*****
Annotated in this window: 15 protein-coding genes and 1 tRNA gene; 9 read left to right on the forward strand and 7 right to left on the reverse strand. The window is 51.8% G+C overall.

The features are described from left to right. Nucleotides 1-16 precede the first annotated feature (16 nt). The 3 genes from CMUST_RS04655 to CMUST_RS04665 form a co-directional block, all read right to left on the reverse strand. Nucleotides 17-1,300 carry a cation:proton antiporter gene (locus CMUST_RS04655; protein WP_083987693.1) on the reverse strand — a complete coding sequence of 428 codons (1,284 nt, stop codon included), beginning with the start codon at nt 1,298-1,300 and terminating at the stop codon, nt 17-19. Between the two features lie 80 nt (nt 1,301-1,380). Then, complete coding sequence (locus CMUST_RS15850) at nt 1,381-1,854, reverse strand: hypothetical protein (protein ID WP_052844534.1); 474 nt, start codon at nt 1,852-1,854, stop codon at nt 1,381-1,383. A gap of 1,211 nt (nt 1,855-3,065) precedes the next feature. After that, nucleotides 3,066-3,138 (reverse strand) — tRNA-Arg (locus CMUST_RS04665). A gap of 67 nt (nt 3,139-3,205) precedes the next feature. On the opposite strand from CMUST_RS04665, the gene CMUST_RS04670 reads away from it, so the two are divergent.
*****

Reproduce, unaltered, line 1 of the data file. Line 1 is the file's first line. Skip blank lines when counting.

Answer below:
Annotated in this window: 15 protein-coding genes and 1 tRNA gene; 9 read left to right on the forward strand and 7 right to left on the reverse strand. The window is 51.8% G+C overall.